31

Today, on the 31st, I turn 31.

Following 30 lessons over 30 years posted this time last year, here are thirty-one lessons learned over the years and reminders for the years to come insha’Allah:

1. Put the Almighty first, always.

2. Don’t dignify nonsense. Regardless of its source.

3. It’s scary. Jump still. Headfirst.

4. Some things can be bought with money. Don’t let your dignity be one of those. Or your sanity.

5. You’ll be surprised at how unimportant something is when it doesn’t happen and the world doesn’t crumble. Don’t sweat it. 

6. Your capacity to come back after being beat down is much more than you imagine. Believe in it. 

7. Don’t allow your worth to be measured by others. Something so important shouldn’t be at the whim of anyone other than you.

8. Be kind. Most of all to yourself.

9. That thing you think is undoable…go and make it happen. It’s possible.

10. Master your mind. It’s more important than any other organ in and out of your body.

11. Bring all of you. Every part. Even when you think it’s not appropriate. No entity or person is worth only pieces of you.

12. Failure is good. It keeps us humble and grounded. Keep at it.

13. Games are essential. Play them often.

14. Laughter keeps you young and fresh. Laugh and do so out loud. Unapologetically. 

15. Exercise not only your body but your mind. Linked to #10.

16. Be present. Wherever you are, with whoever you are, be there and nowhere else. Multitasking is an overrated skill. The true skill we must master is the skill of presence.

17. Know your limits. Don’t compare your limits to others. Our bodies are built in a way that we know when enough is enough. Respect that.

18. Appreciate that everyone has differing value systems, ways of thinking about and understanding the world. A hareri saying goes: an kut khunu baytee, jenam khunu bayteenta. Asking for people to be like you is asking them to be crazy. Require of no-one to be crazy.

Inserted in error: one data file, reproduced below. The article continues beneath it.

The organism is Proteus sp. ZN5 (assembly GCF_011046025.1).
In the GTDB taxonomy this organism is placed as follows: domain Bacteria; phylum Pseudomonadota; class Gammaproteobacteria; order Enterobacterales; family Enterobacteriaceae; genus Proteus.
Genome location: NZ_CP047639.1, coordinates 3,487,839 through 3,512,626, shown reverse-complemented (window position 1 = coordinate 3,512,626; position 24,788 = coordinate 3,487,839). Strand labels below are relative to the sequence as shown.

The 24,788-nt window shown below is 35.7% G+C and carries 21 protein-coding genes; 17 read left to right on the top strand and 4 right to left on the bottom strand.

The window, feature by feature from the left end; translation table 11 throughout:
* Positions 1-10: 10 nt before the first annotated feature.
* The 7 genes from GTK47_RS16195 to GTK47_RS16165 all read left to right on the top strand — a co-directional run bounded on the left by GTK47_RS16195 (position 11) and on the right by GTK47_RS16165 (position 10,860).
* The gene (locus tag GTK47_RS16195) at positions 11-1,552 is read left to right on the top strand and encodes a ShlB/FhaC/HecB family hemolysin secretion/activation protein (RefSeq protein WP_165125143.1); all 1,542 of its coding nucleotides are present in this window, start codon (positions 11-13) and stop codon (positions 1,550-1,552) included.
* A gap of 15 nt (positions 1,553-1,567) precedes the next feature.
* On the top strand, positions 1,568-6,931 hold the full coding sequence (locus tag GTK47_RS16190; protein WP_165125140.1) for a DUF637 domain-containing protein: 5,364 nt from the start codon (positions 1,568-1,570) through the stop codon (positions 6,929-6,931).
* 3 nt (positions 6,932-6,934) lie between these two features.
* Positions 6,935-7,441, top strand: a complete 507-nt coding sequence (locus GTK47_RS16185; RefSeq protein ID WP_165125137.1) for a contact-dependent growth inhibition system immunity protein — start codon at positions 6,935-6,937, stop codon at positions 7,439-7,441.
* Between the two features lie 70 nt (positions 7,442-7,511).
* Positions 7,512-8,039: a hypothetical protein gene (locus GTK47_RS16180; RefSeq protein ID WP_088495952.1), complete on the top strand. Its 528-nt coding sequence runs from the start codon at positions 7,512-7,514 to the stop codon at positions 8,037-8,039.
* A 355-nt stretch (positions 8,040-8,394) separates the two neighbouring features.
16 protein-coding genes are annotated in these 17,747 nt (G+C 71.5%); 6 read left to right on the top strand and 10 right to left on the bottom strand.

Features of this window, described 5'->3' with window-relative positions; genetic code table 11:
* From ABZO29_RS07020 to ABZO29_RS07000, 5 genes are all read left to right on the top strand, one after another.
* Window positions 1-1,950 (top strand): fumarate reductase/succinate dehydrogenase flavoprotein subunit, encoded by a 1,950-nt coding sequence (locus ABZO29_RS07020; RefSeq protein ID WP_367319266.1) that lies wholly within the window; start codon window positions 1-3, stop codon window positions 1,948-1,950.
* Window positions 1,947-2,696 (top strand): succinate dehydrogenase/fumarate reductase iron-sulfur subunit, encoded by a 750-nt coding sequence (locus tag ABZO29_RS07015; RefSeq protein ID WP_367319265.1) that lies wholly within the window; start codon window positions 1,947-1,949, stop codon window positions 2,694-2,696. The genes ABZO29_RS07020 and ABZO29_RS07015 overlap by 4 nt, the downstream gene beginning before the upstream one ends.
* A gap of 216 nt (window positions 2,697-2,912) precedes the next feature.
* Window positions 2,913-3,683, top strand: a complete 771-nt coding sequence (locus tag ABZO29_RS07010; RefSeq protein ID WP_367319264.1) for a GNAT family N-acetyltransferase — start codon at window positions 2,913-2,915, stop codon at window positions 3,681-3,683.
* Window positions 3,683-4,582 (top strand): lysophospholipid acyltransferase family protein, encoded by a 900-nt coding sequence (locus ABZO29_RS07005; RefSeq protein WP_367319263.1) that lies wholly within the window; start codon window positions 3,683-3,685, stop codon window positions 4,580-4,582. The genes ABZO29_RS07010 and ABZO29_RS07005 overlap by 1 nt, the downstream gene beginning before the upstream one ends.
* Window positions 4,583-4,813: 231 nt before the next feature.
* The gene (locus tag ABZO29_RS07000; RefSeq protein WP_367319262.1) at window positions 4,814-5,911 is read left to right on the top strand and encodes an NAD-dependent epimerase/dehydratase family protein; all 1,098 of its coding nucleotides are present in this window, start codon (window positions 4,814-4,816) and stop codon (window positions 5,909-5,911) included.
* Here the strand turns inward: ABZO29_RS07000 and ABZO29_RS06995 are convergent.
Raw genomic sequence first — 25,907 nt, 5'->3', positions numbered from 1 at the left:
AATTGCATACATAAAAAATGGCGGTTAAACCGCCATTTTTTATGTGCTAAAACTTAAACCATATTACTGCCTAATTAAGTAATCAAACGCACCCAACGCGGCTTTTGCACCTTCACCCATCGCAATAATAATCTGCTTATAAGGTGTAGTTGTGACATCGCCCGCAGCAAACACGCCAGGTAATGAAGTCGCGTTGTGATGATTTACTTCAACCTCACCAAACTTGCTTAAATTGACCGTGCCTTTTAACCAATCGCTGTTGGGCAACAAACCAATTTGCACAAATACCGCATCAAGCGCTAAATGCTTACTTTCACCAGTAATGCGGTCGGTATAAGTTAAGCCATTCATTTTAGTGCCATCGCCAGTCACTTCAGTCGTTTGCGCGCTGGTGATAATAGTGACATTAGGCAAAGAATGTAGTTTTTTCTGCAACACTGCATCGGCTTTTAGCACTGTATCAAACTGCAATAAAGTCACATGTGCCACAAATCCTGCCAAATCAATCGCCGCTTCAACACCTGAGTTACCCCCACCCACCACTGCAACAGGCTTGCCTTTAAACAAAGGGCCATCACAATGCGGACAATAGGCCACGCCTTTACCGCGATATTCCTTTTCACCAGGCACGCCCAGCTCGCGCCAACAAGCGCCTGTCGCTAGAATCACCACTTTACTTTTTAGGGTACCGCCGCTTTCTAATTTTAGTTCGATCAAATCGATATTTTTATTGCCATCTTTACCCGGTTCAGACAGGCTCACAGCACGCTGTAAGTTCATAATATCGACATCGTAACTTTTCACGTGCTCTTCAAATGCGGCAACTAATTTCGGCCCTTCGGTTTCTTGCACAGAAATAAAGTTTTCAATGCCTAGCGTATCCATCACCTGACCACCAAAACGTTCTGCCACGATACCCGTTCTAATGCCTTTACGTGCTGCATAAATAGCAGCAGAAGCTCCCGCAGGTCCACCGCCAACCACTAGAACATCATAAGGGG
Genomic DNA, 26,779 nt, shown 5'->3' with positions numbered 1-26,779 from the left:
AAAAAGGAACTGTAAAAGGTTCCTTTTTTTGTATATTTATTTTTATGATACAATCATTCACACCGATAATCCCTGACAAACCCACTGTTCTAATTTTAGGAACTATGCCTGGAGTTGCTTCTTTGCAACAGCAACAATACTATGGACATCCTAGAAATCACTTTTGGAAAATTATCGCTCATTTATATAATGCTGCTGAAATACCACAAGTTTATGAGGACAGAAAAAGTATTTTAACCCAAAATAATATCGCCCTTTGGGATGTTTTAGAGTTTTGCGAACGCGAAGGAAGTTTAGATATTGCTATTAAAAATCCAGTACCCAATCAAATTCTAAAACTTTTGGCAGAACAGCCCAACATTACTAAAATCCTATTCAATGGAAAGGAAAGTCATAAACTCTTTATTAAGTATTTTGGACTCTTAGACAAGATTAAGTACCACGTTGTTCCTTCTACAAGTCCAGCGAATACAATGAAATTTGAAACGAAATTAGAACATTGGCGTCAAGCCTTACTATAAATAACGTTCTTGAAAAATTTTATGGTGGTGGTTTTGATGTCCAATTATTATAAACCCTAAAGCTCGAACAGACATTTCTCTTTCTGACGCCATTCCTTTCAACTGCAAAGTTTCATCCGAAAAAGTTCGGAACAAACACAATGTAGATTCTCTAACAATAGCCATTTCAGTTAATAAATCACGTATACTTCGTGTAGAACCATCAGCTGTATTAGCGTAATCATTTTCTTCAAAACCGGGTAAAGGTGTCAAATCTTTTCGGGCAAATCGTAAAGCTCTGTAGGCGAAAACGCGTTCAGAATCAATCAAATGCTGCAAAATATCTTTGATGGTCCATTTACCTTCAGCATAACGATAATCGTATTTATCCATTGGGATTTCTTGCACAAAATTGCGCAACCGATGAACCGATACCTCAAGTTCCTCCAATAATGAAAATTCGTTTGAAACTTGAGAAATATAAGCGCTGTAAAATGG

19. Allow people to be who they are. Expect of them and yourself nothing more or less.

20. Listen. Even to words unspoken.

21. Chase the sun. Sunrises and sunsets are daily miracles that most of us miss, either because we’re asleep or because we’re not alive to the beauty around us.

22. Seek storytellers. Travel is also possible through their tales.

23. Stop making excuses. Stop hiding behind the pretence of ignorance or bewilderment. Own your actions.

24. Declutter. Constantly and consciously. Our homes, our offices, our lives and most importantly our minds.

25. Use the best of what you have today. It’s only now that we own. Everything else that we get beyond now is extra. 

26. Find and breathe beauty. Even in the most mundane.

27. Fear none but the Almighty. Ultimately it’ll be just you and Him.

28. Devour knowledge voraciously. Read. Listen. Absorb. Share. 

29. Document as a way of preserving culture, history… Recipes. Duaas. People. Places. Moments. Keep #16 in mind as you do this.

30. Make time for the things and people that matter. Be both selfish and generous with your time. Discern carefully how and with who you spend precious time you’ll never get back.

31. Love wholeheartedly. Yourself first.

The birth of URBAMORPHOSIS

Two African photographers, one Ethiopian and the other Congolese, embarked on a project to document the immense changes taking place in the new flower, a birth city for one and a city that the other has come to love as his own – Addis.